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Taking A/B testing to a new level to hike conversion rates
Testing of web site offers can help pick the one that will drive the highest conversion rate, but several variables like text content can impact an offer’s effectiveness. A new service is designed to test hundreds of variable combinations simultaneously.
Basic A/B testing of web site offers can help retailers pick the one that will drive the highest conversion rate, but there can be several variables such as text, content and pictures that can impact an offer’s effectiveness. A new service from Offermatica is designed to test hundreds of variable combinations simultaneously, Co-CEO Matthew Roche tells InternetRetailer.com.
The Offermatica system is designed to let retailers analyze whole pages or sections of pages to see how multiple variables-in scores or hundreds of variable combinations-impact conversion rates. So instead of looking at just a discount offer, for instance, the system will analyze the impact on conversion rates when that offer appeared with multiple combinations of other web page characteristics, such as the headline used above the offer, the photo or illustration and the level of site navigation accessed from the same page. Each review, moreover, might test multiple headlines, offers, photos and navigation options, bringing the total number of possible variations of page presentations up to several hundred or more, Roche says.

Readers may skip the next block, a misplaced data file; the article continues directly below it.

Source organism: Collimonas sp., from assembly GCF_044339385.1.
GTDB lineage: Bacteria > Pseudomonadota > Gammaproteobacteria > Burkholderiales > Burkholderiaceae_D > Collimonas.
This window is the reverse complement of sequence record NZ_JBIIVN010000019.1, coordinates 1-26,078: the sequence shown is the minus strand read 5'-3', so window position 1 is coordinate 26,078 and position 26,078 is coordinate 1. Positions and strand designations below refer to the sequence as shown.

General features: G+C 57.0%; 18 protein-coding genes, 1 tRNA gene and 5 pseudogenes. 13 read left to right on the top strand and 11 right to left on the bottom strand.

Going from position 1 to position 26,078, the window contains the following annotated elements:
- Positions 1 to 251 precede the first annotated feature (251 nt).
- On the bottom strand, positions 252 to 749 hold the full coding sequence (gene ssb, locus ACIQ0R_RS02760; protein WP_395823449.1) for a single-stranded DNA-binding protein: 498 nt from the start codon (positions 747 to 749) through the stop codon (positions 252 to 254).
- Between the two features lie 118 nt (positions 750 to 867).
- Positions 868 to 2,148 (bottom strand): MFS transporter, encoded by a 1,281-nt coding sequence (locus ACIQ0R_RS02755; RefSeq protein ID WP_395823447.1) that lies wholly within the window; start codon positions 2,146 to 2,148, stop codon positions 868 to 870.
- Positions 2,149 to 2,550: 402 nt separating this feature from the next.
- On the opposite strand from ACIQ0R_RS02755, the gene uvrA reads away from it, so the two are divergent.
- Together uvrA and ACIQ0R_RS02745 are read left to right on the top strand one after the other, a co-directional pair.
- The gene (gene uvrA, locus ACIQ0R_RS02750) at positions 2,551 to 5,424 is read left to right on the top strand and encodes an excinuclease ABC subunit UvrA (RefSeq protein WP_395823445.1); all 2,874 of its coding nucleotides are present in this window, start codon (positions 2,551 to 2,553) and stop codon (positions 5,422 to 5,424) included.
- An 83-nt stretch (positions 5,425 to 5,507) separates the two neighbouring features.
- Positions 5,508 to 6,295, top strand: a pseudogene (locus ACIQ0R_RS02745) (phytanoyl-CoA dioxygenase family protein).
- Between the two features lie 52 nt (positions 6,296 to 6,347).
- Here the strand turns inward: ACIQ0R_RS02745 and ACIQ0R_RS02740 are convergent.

Offermatica, which offers the application on a hosted ASP model, introduced it in April. Retailer users include Petco.com and RestorationHardware.com, Roche says. Offermatica charges a basic fee of 5 cents for every site visitor that views one of the tested pages, though it offers discounts for extended projects.
Retailers use basic HTML coding provided from Offermatica to prepare test pages within their site’s own administrative pages, then access an Offermatica web page to set parameters on how the tests will operate. Targeted visitors-those coming from Google or from affiliate sites, for example-are randomly presented with different page versions. The Offermatica system then ties the sales conversions to each version.
Although there can be hundreds of variables of test pages, the system also uses mathematical algorithms to reduce the number of presented pages to under 20, producing a report of conversion rates tied to those 20 page versions, Roche says. So retailers can learn, for example, how a 10% discount offer presented with a particular photo and particular level of page navigation performed in comparison to a 10% offer presented with a different photo or different level of navigation, he says.